I actually had no idea, but I didn’t want to get in trouble either, so I figured a lie would have to be good enough. “Yes, sir.”

He crossed his arms over his chest and stared me down. “And what was that?”

I was ready for this and didn’t look away from him. “I didn’t lead him in slowly enough to start. I rushed him.” I didn’t believe it, and it wasn’t the truth by a long stretch, but it was a decent excuse, which was what my dad was looking for.

“That’s the smartest thing you’ve said all day.” He turned away from me, and I went back to relaxing and tuning out the rest of the show. If I was actually going to tell him the truth, I would have said that Slapdash was too young, too green, to show at this level. He needed a few hundred more miles under his hooves before I would have considered him ready for a show as busy and crowded as this one. That’s what I would have done if I’d been his trainer. But that was just it. I wasn’t his trainer. I wasn’t allowed to train any of them, and my dad had put me on a green horse and expected me to show at Daniel’s level—which I could if I was on a horse in the same league as Cleric. I was mad at my dad before I could stop myself from getting worked up. I jumped off the back of the tailgate, startling Blue into tossing his head. I didn’t get a chance to apologize to my little brother or to help him calm Blue down, before Dad grabbed my upper arm and hauled me into the trailer where no one could see us.

I expected to be yelled at, but I should have paid more attention, because my dad would never have yelled at me in front of everyone there. He pushed me down hard into the hay, forced me to go to my knees, and he walked away, leaving me in the trailer. It would have almost been better to be yelled at. At least then he would have said something to me.

I knew the rules, and I didn’t break them again that afternoon. Once you were put in the trailer, you weren’t allowed to come back out until Dad came and got you. So I sat there waiting. I got a blue ribbon for trail, but I wasn’t allowed to go get it. Daniel did toss it into the hay in front of me, though. He won again, and I wasn’t surprised. I also wasn’t at all surprised when Miss Ducane County Beauty Queen Martia Hallows herself practically threw herself at Daniel when he was getting ready to go. I rolled my eyes, because first of all, she was like four years older than him and nearly out of college, and secondly, my brother had enough girls’ numbers to start his own phone book. She didn’t stand a chance with him.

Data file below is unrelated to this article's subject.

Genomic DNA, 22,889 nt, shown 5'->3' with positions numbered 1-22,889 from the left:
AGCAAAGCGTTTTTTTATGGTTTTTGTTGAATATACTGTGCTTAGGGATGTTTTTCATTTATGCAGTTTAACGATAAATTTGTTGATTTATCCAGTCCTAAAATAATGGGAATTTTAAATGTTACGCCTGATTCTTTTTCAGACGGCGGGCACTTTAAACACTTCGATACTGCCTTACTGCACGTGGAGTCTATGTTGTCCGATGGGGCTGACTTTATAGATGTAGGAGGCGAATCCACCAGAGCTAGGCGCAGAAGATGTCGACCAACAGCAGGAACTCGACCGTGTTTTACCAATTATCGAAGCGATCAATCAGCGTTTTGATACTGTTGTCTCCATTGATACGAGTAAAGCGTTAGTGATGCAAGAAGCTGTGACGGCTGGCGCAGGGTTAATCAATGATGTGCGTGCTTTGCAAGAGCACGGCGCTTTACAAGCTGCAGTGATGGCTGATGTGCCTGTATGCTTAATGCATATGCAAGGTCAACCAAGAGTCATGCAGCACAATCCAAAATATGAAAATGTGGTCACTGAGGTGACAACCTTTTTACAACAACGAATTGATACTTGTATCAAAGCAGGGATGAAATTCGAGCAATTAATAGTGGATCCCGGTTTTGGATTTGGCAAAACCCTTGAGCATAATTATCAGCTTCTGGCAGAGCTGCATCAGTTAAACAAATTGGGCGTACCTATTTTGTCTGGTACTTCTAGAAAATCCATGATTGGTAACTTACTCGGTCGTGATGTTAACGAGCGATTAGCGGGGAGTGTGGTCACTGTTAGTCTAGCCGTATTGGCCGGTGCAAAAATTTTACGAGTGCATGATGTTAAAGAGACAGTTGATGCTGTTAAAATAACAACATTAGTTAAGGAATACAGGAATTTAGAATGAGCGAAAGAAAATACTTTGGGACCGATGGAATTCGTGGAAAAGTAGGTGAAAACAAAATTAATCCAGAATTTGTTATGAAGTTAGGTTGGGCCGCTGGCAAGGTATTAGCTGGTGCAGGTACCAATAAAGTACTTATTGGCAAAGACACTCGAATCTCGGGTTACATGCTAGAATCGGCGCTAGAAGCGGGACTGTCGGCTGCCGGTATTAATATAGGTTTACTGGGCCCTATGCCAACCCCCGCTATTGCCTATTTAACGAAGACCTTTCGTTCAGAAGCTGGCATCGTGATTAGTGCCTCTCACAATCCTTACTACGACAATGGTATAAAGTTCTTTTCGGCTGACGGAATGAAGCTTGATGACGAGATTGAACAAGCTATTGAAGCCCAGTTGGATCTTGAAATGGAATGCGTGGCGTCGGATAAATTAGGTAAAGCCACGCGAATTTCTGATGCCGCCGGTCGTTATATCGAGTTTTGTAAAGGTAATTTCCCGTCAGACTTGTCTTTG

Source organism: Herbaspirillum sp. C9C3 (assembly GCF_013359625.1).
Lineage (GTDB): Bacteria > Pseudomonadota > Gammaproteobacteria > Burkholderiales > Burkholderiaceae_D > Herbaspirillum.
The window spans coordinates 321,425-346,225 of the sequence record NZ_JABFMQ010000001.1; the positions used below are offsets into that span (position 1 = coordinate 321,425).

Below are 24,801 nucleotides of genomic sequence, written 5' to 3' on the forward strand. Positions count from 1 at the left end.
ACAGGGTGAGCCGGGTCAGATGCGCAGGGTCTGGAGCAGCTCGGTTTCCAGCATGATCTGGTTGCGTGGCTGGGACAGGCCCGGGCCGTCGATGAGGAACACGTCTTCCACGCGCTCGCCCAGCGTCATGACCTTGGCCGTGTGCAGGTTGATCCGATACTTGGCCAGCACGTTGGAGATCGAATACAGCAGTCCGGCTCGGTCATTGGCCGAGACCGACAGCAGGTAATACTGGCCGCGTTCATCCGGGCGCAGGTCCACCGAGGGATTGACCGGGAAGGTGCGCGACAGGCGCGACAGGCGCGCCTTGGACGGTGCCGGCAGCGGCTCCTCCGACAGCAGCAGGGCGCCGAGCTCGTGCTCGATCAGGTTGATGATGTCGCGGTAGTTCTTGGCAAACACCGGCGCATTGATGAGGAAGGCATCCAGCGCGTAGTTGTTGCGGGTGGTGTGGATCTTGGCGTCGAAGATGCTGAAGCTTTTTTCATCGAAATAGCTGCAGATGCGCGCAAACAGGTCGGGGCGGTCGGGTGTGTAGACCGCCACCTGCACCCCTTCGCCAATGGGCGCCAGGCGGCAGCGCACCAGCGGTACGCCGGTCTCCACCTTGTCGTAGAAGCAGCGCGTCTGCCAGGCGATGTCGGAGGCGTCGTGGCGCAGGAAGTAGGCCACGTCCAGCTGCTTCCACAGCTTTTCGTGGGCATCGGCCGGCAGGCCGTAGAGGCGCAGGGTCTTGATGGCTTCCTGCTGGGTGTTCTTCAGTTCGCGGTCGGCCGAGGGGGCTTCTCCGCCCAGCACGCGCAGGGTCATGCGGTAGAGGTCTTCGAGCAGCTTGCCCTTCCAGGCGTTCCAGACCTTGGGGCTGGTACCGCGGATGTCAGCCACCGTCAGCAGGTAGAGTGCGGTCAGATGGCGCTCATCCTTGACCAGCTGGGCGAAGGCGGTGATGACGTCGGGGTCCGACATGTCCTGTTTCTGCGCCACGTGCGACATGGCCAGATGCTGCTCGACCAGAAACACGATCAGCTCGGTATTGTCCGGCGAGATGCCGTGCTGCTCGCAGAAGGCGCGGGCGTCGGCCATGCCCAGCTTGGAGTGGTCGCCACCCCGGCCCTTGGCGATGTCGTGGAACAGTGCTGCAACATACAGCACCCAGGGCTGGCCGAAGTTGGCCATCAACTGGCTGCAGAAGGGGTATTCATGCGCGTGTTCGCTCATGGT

Maybe he’d let her down gently. Maybe not. I didn’t much care either way.

When Ben had come back with a red ribbon, which was tossed promptly into the trash, my dad came into the trailer. “Learned your lesson yet?”

“Yes, sir.” I hadn’t, but I was done sitting next to Slapdash. I wanted to go home, to get showered, and see my mom, and I couldn’t do any of that if I mouthed off to my dad.

He nodded and held out his hand for me, helping me up. That was rare, but I figured maybe he was being nice to me because it was still my birthday for another five hours. Not that it mattered much. I brushed off my jeans and headed out of the trailer to help pack. We were ready to go an hour later. The four of us piled into our dusty pickup truck, with Ben next to me and Daniel and Dad in the front seats. Daniel was old enough to drive, but he wasn’t allowed to unless we were going to a show that was more than a few hours away and Dad needed a break from driving.

We didn’t speak on the way home, just let the radio’s country music station fill the gap between us, and Ben fell asleep on the way back. It was after ten by the time we pulled into the driveway, and we had at least another half hour of work left before we could go inside. The light was on in the kitchen, so Mom was waiting for us. Ben loaded Blue out of the trailer and into our little four-stall barn just off the driveway. Next came Daniel with Cleric, and then I unloaded Slapdash. We checked the horses over for any injuries while they’d been in the trailer, fed and watered them, and then locked up the barn for the night after turning off the main overhead light.